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Ben Domensino, 19 Dec 2022, 12:59 AM UTC

Sydney hits 2.5 metres of annual rain amid record wet year

Sydney hits 2.5 metres of annual rain amid record wet year

More than 2.5 metres of rain has fallen on Sydney this year, obliterating the city’s previous annual rainfall record by more than 300 mm.

Sydney just had an exceptionally wet year thanks to the rain-boosting influence of thee wet-phase climate drivers:

  • Back-to-back La Nina events
  • A negative Indian Ocean Dipole (IOD)
  • A predominantly positive Southern Annular Mode (SAM)

Near-record number of rain days

Up to 9am on Monday, December 19, the city had registered detectable rainfall on 196 out of 353 days so far this year, meaning it has rained on roughly one out of every two days in 2022.

Based on the number of rain days between January 1 and December 19, this is Sydney’s third rainiest year-to-date on record, beaten only by 201 days in 1891 and 207 days in 1893.

When looking at the year as a whole (i.e. Jan 1 to Dec 31), the 196 rain days we have already seen in 2022 puts Sydney in fourth place behind 212 rain days in 1893, 205 in 1891 and 197 in 1950.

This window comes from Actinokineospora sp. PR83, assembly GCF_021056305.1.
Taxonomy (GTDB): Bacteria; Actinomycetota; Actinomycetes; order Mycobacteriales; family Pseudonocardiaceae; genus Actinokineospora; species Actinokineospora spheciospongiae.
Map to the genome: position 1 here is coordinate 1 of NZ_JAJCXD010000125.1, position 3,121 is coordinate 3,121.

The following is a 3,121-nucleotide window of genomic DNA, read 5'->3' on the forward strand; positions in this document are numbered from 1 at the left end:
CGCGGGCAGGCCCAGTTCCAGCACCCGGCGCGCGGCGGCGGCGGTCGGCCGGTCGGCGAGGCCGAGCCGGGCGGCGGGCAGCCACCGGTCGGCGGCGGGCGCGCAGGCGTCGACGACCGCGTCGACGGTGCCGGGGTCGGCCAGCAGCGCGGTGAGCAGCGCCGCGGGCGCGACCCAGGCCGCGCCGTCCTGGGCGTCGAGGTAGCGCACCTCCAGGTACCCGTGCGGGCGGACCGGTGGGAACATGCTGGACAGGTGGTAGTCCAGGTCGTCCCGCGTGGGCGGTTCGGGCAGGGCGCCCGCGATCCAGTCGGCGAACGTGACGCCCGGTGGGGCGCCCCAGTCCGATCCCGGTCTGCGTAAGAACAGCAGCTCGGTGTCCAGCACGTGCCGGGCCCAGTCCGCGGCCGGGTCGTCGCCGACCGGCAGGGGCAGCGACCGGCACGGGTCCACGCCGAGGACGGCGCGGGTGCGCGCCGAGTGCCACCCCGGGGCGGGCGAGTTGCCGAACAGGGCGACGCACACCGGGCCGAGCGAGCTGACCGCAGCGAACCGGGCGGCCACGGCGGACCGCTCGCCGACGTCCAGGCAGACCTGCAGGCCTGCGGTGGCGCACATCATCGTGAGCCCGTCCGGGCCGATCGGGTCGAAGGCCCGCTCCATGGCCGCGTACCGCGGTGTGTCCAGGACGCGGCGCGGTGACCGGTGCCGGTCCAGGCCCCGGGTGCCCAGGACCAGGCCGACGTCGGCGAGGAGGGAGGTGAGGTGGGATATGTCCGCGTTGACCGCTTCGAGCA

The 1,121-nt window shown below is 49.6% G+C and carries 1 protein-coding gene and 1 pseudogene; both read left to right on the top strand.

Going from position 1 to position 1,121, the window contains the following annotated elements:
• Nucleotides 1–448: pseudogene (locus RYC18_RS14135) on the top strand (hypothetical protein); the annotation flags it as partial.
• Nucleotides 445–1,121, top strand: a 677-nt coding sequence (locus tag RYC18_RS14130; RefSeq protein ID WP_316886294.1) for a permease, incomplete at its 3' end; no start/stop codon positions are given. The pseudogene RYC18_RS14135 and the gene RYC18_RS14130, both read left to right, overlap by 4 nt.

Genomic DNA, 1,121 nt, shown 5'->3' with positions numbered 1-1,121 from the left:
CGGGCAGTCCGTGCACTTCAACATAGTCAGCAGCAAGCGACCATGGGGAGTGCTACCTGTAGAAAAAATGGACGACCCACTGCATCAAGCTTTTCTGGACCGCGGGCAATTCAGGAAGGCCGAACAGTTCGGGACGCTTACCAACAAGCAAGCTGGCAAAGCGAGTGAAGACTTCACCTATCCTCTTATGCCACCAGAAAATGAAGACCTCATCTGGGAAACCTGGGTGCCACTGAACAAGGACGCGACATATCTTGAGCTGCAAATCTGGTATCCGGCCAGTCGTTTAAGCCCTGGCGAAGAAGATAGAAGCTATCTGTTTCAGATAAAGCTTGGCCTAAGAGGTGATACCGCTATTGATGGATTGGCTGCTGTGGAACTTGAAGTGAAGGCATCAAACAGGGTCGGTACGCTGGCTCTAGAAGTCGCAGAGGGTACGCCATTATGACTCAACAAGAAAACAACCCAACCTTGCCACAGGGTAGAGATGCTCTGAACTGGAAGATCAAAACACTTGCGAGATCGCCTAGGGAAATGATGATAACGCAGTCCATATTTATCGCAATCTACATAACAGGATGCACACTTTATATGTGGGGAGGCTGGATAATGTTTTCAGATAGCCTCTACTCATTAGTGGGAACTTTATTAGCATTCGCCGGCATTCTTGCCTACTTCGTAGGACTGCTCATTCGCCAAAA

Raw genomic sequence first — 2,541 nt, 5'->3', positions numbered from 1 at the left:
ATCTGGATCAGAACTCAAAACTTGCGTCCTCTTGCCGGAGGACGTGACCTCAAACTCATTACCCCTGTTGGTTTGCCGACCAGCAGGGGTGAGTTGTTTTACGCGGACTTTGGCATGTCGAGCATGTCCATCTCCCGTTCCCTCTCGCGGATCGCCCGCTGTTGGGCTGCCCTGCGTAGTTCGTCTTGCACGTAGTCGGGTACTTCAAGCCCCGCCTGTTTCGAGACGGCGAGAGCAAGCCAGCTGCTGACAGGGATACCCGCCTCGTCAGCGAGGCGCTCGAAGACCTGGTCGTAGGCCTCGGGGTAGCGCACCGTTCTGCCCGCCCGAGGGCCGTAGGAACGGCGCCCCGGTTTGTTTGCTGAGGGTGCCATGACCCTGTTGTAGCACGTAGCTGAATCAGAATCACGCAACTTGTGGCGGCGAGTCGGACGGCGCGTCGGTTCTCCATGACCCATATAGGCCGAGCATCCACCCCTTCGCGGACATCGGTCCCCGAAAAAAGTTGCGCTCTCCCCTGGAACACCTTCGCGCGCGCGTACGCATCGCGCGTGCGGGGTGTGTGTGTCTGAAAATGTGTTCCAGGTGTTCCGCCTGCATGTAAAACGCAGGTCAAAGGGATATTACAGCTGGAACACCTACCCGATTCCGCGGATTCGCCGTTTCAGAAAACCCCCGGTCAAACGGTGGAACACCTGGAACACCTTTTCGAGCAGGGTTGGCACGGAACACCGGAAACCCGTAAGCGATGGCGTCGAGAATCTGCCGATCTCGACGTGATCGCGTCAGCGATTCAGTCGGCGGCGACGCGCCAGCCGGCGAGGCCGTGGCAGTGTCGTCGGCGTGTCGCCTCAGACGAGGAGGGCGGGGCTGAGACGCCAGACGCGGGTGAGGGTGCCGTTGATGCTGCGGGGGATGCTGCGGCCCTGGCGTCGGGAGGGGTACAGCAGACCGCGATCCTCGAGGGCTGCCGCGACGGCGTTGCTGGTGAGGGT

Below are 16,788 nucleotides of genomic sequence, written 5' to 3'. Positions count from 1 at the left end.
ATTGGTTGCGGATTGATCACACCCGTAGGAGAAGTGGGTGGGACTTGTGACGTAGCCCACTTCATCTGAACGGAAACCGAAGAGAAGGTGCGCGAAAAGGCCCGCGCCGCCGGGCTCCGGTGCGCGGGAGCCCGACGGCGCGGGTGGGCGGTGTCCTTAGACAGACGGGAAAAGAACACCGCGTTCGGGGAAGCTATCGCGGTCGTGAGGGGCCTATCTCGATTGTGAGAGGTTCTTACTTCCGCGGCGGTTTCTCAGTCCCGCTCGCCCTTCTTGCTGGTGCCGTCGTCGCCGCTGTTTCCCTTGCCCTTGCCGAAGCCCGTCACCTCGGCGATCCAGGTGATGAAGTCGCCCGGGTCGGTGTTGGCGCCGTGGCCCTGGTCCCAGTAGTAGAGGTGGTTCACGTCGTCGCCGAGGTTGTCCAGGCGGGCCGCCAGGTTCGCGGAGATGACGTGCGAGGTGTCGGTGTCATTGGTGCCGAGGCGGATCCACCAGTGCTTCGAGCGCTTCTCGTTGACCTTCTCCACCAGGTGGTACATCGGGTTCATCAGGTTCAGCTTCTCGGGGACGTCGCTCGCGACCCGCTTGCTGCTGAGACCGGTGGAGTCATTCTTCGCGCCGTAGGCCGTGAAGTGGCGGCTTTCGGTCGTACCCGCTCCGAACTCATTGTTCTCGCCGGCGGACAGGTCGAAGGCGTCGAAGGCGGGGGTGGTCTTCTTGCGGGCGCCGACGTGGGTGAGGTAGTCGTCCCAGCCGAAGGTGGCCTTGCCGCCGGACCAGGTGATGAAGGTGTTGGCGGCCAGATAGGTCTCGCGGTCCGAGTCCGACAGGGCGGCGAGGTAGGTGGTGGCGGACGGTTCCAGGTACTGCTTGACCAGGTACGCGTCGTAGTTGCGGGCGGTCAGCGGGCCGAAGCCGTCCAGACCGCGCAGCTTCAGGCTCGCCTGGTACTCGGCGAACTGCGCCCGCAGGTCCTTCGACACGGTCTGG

But while some other years in records dating back to 1859 had more rain days than 2022, none even came close to the volume of water that has fallen from the sky this year.

Unrivalled amount of rainfall

Sydney’s running annual accumulated rainfall total for 2022 had reached 2522.8 mm by 9am on December 19. This easily beats the previous annual record of 2194 mm from 1950. It's also more than double the city's long-term annual average of 1213.4mm, based on mean annual rain.

The only other Australian capital city that has exceeded 2.5 metres of rain in a calendar year is Darwin. But even tropical Darwin has only managed to do that three times, with 2776.6 mm in 1998, 2626 mm in 2011 and 2643.9 mm in 1974. So, Sydney’s 2022 rainfall is the fourth highest annual total on record for any Australian capital city.

Unsurprisingly, Warragamba Dam is currently sitting at 97 percent of its capacity in response to this year inflows into Lake Burragorang.

Image: False-colour visible satellite image captured by the Sentinel-2A satellite, showing water in Lake Burragorang on December 15, 2022. Source: Sentinel Hub

Most forecast models suggest the final fortnight of 2022 will be relatively dry in Sydney, although it’s unlikely the city will see out the year without adding a bit more rain to the tally.

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